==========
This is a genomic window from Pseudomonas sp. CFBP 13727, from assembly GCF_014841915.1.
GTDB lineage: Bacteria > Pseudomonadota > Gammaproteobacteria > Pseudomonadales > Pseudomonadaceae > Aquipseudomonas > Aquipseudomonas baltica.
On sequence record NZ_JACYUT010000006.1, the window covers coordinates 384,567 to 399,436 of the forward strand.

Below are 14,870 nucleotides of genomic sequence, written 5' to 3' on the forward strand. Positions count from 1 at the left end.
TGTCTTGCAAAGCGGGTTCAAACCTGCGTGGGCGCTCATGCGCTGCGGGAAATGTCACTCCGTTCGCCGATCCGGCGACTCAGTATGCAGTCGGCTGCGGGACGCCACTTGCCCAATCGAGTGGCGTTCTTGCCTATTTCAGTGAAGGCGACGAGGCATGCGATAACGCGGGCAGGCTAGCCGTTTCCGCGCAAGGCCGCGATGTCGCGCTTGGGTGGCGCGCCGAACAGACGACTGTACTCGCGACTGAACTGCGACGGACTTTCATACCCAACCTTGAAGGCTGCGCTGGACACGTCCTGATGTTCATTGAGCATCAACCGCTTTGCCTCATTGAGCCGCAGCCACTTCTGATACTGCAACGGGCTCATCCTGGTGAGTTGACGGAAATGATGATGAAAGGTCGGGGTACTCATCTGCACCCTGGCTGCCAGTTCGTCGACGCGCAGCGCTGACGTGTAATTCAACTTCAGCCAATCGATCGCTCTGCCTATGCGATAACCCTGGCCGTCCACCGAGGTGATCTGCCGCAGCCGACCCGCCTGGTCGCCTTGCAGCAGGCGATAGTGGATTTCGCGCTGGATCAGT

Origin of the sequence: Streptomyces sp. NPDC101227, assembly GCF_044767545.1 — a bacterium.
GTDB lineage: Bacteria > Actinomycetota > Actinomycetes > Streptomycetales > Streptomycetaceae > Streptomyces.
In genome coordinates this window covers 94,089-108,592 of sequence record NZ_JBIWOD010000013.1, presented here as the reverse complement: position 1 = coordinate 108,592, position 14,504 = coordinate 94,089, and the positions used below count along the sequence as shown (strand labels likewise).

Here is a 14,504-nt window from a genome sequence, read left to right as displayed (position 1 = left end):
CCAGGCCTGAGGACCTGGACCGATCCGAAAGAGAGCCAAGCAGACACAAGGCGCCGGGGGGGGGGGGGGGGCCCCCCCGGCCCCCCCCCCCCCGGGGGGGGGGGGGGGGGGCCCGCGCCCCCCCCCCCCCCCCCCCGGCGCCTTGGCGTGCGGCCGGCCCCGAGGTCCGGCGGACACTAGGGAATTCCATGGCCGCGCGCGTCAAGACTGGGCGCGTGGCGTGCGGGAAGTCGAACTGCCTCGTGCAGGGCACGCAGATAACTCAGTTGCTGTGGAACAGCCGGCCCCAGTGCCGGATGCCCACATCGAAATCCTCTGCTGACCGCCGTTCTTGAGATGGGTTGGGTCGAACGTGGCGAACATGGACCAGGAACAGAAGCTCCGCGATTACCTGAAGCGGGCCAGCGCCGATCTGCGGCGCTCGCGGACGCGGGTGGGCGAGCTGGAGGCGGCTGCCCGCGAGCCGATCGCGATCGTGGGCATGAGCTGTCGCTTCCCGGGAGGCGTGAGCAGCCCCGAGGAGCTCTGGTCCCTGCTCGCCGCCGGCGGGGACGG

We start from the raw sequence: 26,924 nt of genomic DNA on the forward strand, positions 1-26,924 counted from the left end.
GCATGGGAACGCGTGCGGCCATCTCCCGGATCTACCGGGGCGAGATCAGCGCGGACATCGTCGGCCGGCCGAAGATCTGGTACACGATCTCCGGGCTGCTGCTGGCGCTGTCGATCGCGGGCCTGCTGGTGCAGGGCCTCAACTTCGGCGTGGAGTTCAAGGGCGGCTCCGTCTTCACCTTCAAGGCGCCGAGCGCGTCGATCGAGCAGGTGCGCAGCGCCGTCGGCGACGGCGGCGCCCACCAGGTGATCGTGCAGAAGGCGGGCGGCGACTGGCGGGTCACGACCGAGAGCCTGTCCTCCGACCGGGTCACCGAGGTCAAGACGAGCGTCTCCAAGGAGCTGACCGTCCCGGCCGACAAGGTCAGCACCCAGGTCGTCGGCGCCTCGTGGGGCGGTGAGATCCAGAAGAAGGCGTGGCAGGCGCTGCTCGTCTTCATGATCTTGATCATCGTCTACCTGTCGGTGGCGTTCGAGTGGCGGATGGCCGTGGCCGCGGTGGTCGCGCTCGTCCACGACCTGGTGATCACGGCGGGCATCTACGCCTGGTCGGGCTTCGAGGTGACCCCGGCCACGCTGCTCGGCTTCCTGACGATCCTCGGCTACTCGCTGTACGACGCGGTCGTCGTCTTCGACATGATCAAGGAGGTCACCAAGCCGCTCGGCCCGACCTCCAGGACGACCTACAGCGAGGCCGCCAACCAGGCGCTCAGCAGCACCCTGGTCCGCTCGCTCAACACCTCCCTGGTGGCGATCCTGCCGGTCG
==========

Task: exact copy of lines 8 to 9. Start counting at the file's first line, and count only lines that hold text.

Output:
In genome coordinates this window covers 94,089-108,592 of sequence record NZ_JBIWOD010000013.1, presented here as the reverse complement: position 1 = coordinate 108,592, position 14,504 = coordinate 94,089, and the positions used below count along the sequence as shown (strand labels likewise).

Here is a 14,504-nt window from a genome sequence, read left to right as displayed (position 1 = left end):